This is the most awesome device in the world. First Exynos5250 ARM Cortex-A15 Mali-T604 device on the market. I ordered 3 that I'll hopefully receive tomorrow from Amazon, and that I can video-review over several videos in the days to come. I plan to use this ARM Cortex-A15 Powered Chromebook as my main laptop for all my video-blogging work going forward. I only use YouTube video editor anyway, and I expect to have my 2TB USB3 portable 2.5" hard drives work quite fine to backup SD cards from the camera, I expect the USB Ethernet adapter to work fine, I expect the performance to be good enough also on a 720p or 1080p external 42" HDTV as external monitor with external mouse and keyboard, I expect to find FTP support, and hopefully my favorite VPN service providers (especially when I need YouTube while in China) can also be used, perhaps there's VPN support in extensions. I really look forward to see what performance and battery life optimizations can be made in the weeks and months to come. This isn't big.LITTLE yet and the battery is ultra thin and light, but I still expect/wonder if this device can be optimized utilizing full Mali-T604 hardware acceleration to reach 10 hours battery life in the months to come.
Dr. Jonathan Koomey, Consulting Professor, Stanford University
Abstract: Long-standing trends in the energy efficiency of computing and communications, combined with ever increasingly clever ways to harvest ambient energy (light, motion, or heat), promise to make ultra low-power mobile sensors and controls ubiquitous. Harvesting background energy flows opens up the possibility of mobile computing devices operating indefinitely with no external power source, and that means an explosion of available data from almost every device on our planet. These developments highlight the promise of what Erik Brynjolfsson, a professor of management at MIT, calls "nanodata," or customized fine-grained data describing in detail the characteristics of individuals, transactions, and information flows. This talk will describe the driving forces behind these trends and present real-world examples illustrating their implications for our ability to understand and respond to the world around us.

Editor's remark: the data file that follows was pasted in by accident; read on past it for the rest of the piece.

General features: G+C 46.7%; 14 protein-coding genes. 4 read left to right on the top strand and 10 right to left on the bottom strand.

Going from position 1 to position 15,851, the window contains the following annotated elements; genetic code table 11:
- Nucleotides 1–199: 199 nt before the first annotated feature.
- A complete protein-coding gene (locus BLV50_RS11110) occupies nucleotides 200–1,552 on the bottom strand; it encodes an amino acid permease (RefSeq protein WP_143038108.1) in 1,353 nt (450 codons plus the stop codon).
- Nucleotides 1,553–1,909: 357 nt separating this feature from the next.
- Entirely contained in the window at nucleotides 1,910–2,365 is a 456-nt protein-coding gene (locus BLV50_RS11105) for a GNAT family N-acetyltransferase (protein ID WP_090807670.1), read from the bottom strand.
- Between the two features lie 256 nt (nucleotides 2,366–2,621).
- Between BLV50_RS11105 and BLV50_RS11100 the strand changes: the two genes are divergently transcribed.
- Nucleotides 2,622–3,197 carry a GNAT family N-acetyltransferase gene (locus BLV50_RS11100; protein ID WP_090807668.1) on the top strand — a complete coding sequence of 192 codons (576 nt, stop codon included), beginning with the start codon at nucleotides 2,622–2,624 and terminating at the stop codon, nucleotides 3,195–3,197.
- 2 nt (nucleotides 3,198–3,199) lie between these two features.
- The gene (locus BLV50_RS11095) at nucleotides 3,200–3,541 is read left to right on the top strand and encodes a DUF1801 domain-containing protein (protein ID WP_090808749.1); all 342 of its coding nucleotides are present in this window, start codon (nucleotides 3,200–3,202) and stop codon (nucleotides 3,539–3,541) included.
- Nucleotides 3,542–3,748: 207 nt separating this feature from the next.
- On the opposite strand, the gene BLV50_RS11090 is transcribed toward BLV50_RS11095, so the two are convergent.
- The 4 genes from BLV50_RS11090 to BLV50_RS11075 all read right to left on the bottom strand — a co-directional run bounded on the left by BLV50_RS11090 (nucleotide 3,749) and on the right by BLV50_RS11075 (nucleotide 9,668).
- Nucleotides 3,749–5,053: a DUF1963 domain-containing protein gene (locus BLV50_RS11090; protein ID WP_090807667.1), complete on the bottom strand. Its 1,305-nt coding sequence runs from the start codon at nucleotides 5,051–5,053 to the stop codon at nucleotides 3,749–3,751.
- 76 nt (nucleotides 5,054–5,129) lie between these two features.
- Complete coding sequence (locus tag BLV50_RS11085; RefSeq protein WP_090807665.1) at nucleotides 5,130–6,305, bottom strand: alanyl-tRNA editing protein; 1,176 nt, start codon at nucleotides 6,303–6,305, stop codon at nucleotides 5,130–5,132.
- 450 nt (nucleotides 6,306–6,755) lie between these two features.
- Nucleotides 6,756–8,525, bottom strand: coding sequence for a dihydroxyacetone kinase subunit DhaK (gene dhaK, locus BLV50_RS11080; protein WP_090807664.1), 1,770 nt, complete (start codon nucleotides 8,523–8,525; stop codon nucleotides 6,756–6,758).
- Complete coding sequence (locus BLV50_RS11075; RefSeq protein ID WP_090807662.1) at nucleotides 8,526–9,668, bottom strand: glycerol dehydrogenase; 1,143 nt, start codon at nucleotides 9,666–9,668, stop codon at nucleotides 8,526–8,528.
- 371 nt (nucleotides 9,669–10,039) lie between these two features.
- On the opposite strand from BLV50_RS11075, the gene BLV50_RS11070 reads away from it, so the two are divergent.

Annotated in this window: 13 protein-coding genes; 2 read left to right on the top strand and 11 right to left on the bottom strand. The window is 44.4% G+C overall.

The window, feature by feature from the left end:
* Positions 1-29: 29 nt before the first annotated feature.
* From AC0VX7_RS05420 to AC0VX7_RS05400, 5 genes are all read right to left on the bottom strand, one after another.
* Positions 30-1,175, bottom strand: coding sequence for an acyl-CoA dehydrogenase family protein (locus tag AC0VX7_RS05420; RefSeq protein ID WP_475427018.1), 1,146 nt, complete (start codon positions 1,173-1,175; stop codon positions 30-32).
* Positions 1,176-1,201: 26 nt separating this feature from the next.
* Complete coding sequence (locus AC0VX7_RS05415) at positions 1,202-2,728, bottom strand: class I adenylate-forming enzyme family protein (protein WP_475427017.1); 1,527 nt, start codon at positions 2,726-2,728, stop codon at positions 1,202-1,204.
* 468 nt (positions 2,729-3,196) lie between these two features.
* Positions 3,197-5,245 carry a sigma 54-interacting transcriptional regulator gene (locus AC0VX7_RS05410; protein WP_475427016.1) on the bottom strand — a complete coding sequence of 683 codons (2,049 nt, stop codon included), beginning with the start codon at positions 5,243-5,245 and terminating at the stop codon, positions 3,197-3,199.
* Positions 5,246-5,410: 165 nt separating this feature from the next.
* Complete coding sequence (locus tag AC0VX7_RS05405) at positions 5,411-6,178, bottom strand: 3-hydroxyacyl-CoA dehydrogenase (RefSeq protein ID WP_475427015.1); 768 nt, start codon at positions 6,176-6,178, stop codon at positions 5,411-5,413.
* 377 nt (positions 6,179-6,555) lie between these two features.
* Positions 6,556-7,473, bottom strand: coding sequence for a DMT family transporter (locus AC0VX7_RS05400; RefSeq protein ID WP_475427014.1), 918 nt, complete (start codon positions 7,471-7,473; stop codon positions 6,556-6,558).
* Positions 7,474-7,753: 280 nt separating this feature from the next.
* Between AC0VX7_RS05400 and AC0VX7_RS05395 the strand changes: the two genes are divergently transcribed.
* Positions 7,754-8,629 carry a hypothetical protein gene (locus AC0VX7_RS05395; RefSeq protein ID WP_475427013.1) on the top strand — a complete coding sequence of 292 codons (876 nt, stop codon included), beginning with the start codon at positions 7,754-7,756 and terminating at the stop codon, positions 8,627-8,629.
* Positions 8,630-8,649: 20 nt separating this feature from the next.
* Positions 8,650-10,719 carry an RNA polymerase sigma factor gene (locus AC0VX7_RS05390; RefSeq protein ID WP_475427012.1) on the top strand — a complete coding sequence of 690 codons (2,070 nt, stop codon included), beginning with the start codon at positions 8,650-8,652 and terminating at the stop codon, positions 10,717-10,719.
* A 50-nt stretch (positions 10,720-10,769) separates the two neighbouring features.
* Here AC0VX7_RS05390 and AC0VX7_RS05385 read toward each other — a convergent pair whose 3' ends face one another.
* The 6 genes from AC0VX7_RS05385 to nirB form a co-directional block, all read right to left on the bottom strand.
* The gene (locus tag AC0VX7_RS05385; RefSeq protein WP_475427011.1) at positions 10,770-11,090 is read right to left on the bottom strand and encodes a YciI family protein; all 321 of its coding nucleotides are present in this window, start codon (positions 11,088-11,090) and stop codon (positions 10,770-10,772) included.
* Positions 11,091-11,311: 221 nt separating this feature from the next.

Speaker Bio: Jonathan Koomey is a Consulting Professor at Stanford University, worked for more than two decades at Lawrence Berkeley National Laboratory, and has been a visiting professor at Stanford University (2003-4 and Fall 2008), Yale University (Fall 2009), and UC Berkeley's Energy and Resources Group (Fall 2011). Dr. Koomey holds M.S. and Ph.D. degrees from the Energy and Resources Group at UC Berkeley, and an A.B. in History of Science from Harvard University. He is the author or coauthor of ten books and more than 150 articles and reports. He's also one of the leading international experts on the economics of reducing greenhouse gas emissions and the effects of information technology on resource use. He is the author of Turning Numbers into Knowledge: Mastering the Art of Problem Solving, which has been translated into Chinese, Italian, and (soon) Korean, and Cold Cash, Cool Climate: Science-Based Advice for Ecological Entrepreneurs (both from Analytics Press).
Versatile Express is ARM's development board using real prototype silicon for developers to be able to work on future upcoming ARM designs months in advance of their release. Here is the Versatile Express TC2 being used to demonstrate software solutions that use the big.LITTLE configuration with a dual-core ARM Cortex-A15 and a triple-core ARM Cortex-A7.